OVERVIEW: DEVELOPMENT OF ACISR RESEARCH CAPACITY, RATIONALE, MISSION AND GOALS During the course of our current ACISR and the work that it has facilitated over the past four years we achieved a number of important goals in optimizing clinical outcomes for individuals with eariy phase schizophrenia. At the same time, however, we have recognized that there are important gaps in the evidence necessary to make critical treatment decisions for young individuals experiencing psychotic signs and symptoms (which may or may not be an eariy manifestation of schizophrenia). Our work in ascertaining, recruiting and studying hundreds of first-episode schizophrenia and putafive prodromal schizophrenia patients over the years has highlighted the number of patients in whom the diagnosis remains unclear, and/or for whom treatment decisions are not sufficiently evidence based. Coupled with our belief that eariy, appropriate and consistent intervention is necessary to optimize outcomes in an early phase manifestation of a psychotic disorder in adolescents and young adults, we will systematically address a range of issues in this context. The 21 year old who presents with a psychosis associated with substance use, the 18 year old who presents with a mixture of attenuated positive and depressive symptoms, the 19 year old who presents with mania and psychotic symptoms are all individuals for whom antipsychotic medications might be considered, and are frequently used. At the same time that their use might be appropriate/efficacious in the short term, there are major unanswered questions regarding their intermediate and long-term use. What are the optimal treatments, dosing and duration of intervention to achieve remission, recovery, and to prevent relapse in such individuals? In addition, we also need to know how such patients are currently being evaluated and treated in the larger community in order to understand the """"""""real worid"""""""" issues that confront patients and families as well as the mental health professionals working in those settings. In this context, we have also learned that therapeutic engagement and adherence with treatment are key drivers of outcomes in all of the populations that we have treated, and, will continue to be in the additional groups we will now study. These issues need to be addressed far more adequately and proactively in the community than they are currently. As we consider the appropriateness, acceptability and benefit-to-risk ratio of antipsychotic treatments in adolescents and young adults we also have to consider and address the potential effects of our interventions on global health and in particular those illness- and treatment-related factors which contribute so dramatically to increased medical morbidity and mortality in these populations (i.e. weight gain, metabolic syndrome, and smoking). This is a brief perspective on the background and rationale for our current proposal

National Institute of Health (NIH)
National Institute of Mental Health (NIMH)
Center Core Grants (P30)
Project #
Application #
Study Section
Special Emphasis Panel (ZMH1-ERB-N)
Project Start
Project End
Budget Start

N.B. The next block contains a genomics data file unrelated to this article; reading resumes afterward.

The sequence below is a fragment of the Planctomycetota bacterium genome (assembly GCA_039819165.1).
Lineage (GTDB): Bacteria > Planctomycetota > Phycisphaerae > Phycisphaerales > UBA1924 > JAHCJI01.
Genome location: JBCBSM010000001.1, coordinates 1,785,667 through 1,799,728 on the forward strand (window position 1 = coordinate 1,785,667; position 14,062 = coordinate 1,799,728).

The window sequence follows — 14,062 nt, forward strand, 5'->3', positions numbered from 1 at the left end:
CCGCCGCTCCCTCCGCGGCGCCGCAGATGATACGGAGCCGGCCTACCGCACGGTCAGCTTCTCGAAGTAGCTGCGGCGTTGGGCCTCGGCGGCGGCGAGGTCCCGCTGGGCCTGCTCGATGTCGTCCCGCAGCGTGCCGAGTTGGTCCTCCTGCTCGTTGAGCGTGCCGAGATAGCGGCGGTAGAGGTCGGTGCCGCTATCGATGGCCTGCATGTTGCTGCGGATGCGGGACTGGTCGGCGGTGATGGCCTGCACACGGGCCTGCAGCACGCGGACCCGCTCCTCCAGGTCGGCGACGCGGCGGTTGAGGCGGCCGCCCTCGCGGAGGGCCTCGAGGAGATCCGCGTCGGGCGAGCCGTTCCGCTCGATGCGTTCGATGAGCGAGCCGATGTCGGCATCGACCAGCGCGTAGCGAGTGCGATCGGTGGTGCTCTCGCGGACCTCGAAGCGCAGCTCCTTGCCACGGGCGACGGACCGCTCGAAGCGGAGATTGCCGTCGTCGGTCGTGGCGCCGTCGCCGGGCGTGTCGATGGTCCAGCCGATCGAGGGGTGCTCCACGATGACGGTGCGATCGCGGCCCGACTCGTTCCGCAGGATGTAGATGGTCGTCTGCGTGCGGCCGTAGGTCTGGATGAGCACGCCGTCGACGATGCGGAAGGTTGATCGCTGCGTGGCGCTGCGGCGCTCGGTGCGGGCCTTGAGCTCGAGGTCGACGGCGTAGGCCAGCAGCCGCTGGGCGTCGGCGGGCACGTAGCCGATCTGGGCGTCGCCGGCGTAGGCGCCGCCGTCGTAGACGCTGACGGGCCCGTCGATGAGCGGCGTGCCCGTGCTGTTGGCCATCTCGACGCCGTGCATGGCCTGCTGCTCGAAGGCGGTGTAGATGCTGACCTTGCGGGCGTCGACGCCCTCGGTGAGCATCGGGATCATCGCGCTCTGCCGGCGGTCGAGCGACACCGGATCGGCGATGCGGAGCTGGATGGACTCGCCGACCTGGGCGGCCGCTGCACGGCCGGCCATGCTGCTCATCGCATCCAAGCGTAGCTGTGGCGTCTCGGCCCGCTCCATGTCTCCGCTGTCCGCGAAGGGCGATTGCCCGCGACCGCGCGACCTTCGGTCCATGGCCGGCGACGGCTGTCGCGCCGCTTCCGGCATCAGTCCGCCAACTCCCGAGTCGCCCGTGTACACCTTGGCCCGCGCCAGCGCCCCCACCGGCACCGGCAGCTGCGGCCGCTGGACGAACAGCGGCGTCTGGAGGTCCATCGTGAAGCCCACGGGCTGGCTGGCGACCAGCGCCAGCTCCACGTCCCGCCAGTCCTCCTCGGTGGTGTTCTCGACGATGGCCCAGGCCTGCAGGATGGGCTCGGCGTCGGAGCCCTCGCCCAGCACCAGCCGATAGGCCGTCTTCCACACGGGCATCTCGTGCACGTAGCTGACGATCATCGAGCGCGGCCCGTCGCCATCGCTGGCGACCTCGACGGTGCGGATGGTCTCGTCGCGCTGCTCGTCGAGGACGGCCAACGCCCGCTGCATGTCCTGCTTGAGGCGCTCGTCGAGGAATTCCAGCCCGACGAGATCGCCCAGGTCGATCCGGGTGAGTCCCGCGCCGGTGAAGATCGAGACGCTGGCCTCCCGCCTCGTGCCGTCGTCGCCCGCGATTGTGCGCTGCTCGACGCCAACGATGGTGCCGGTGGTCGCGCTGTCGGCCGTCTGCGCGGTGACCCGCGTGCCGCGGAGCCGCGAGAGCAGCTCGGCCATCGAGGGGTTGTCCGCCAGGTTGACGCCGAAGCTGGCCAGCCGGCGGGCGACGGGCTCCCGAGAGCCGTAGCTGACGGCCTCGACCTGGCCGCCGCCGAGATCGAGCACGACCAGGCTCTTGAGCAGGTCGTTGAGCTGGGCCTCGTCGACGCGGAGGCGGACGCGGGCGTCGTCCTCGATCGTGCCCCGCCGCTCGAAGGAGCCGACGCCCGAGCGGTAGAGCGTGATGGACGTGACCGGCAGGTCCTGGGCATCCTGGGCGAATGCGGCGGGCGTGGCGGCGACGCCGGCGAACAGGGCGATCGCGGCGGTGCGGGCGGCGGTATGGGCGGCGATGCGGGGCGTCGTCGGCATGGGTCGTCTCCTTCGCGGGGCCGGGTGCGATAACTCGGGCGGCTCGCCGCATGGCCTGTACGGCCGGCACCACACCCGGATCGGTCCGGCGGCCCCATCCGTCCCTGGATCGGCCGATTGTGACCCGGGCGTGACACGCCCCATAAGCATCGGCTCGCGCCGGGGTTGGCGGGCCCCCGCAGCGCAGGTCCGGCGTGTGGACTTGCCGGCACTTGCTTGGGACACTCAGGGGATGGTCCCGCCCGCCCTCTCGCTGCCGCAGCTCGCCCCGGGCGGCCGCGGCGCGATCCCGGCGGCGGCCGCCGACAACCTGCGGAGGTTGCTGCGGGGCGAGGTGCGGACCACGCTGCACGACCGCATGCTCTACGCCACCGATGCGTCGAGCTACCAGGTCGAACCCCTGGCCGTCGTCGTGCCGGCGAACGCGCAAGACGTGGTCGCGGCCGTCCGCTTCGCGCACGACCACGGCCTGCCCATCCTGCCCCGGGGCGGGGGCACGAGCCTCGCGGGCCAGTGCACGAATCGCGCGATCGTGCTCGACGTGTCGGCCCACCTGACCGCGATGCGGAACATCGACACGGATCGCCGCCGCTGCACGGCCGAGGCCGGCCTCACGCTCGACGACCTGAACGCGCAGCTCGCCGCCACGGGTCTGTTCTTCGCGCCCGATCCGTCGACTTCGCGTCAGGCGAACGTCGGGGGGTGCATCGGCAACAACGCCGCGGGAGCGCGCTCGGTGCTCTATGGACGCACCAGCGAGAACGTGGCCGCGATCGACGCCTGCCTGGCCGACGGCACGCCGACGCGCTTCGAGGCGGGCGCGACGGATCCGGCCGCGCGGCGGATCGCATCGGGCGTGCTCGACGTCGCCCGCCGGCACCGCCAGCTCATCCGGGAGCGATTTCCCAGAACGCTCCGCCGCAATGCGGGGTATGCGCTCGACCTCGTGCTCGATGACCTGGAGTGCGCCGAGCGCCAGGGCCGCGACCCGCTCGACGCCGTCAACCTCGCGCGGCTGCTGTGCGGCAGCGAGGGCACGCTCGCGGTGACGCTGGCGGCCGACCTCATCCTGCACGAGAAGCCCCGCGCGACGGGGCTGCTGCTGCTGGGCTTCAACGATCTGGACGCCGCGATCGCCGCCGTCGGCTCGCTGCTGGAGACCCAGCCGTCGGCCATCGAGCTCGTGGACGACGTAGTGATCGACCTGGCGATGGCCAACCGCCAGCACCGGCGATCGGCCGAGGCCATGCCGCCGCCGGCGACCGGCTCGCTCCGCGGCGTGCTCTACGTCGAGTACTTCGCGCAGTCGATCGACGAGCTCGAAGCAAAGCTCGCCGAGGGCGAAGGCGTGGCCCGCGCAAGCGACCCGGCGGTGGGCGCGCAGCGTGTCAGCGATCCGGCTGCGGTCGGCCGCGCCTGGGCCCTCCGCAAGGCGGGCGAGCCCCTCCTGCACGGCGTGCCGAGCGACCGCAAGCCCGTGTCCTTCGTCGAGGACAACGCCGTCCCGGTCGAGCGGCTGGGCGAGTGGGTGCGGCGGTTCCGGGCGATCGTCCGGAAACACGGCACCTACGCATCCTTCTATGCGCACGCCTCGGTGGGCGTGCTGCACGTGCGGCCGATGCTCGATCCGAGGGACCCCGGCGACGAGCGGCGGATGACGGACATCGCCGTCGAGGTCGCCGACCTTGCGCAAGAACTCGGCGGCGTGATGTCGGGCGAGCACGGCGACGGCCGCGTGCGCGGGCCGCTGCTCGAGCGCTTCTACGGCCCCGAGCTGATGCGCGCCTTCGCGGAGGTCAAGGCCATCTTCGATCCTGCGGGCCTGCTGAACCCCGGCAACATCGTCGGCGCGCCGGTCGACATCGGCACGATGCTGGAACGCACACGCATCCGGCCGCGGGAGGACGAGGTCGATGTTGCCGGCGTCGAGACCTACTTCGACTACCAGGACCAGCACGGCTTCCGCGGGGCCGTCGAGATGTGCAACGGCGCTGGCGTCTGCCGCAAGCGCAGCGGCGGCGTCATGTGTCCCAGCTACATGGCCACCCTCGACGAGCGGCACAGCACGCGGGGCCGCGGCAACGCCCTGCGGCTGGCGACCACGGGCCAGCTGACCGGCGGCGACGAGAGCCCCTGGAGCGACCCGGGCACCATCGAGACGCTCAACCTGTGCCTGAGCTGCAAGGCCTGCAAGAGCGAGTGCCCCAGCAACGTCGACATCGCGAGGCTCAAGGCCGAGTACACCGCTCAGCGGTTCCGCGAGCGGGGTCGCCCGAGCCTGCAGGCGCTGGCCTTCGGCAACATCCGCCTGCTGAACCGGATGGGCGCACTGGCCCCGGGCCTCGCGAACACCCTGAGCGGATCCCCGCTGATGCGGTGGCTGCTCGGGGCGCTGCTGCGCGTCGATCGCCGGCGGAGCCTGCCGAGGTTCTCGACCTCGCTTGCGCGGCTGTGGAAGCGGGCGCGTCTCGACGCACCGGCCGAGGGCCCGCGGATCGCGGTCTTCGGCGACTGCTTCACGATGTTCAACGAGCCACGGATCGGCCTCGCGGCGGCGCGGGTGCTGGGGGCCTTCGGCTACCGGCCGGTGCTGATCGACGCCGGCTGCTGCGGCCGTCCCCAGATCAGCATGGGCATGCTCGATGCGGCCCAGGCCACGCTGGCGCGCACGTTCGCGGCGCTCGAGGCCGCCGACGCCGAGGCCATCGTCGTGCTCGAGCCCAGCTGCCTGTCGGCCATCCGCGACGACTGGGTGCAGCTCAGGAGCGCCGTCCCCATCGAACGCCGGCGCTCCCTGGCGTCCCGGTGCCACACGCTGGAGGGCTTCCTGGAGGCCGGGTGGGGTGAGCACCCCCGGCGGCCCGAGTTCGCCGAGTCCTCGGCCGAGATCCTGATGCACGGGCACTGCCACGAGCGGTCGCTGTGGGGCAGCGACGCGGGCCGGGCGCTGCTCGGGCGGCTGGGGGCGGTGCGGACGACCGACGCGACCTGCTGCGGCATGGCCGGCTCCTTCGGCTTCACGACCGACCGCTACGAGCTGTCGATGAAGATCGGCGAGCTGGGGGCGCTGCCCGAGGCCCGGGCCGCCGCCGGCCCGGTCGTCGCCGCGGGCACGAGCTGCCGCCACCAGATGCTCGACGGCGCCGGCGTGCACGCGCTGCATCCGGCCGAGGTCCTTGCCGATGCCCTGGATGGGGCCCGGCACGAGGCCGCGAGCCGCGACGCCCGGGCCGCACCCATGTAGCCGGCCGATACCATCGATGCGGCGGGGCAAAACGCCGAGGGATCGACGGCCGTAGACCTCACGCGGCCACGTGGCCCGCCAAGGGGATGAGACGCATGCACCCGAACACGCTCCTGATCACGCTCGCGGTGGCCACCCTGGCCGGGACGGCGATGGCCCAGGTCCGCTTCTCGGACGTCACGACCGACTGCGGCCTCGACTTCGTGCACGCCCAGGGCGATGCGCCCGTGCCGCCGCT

Budget End
Support Year
Fiscal Year
Total Cost
Indirect Cost
Feinstein Institute for Medical Research
United States
Zip Code
Kishimoto, Taishiro; Hagi, Katsuhiko; Nitta, Masahiro et al. (2018) Effectiveness of Long-Acting Injectable vs Oral Antipsychotics in Patients With Schizophrenia: A Meta-analysis of Prospective and Retrospective Cohort Studies. Schizophr Bull 44:603-619
DeRosse, Pamela; Nitzburg, George C; Blair, Melanie et al. (2018) Dimensional symptom severity and global cognitive function predict subjective quality of life in patients with schizophrenia and healthy adults. Schizophr Res 195:385-390
Lyall, A E; Pasternak, O; Robinson, D G et al. (2018) Greater extracellular free-water in first-episode psychosis predicts better neurocognitive functioning. Mol Psychiatry 23:701-707
Shafritz, Keith M; Ikuta, Toshikazu; Greene, Allison et al. (2018) Frontal lobe functioning during a simple response conflict task in first-episode psychosis and its relationship to treatment response. Brain Imaging Behav :
Mueser, Kim T; Meyer-Kalos, Piper S; Glynn, Shirley M et al. (2018) Implementation and fidelity assessment of the NAVIGATE treatment program for first episode psychosis in a multi-site study. Schizophr Res :
Nagendra, Arundati; Schooler, Nina R; Kane, John M et al. (2018) Demographic, psychosocial, clinical, and neurocognitive baseline characteristics of Black Americans in the RAISE-ETP study. Schizophr Res 193:64-68
Karlsgodt, Katherine H; Bato, Angelica A; Ikuta, Toshikazu et al. (2018) Functional Activation During a Cognitive Control Task in Healthy Youth Specific to Externalizing or Internalizing Behaviors. Biol Psychiatry Cogn Neurosci Neuroimaging 3:133-140
Browne, Julia; Estroff, Sue E; Ludwig, Kelsey et al. (2018) Character strengths of individuals with first episode psychosis in Individual Resiliency Training. Schizophr Res 195:448-454
Robinson, Delbert G; Schooler, Nina R; Correll, Christoph U et al. (2018) Psychopharmacological Treatment in the RAISE-ETP Study: Outcomes of a Manual and Computer Decision Support System Based Intervention. Am J Psychiatry 175:169-179
Baumel, Amit; Baker, Justin; Birnbaum, Michael L et al. (2018) Summary of Key Issues Raised in the Technology for Early Awareness of Addiction and Mental Illness (TEAAM-I) Meeting. Psychiatr Serv 69:590-592

Showing the most recent 10 out of 120 publications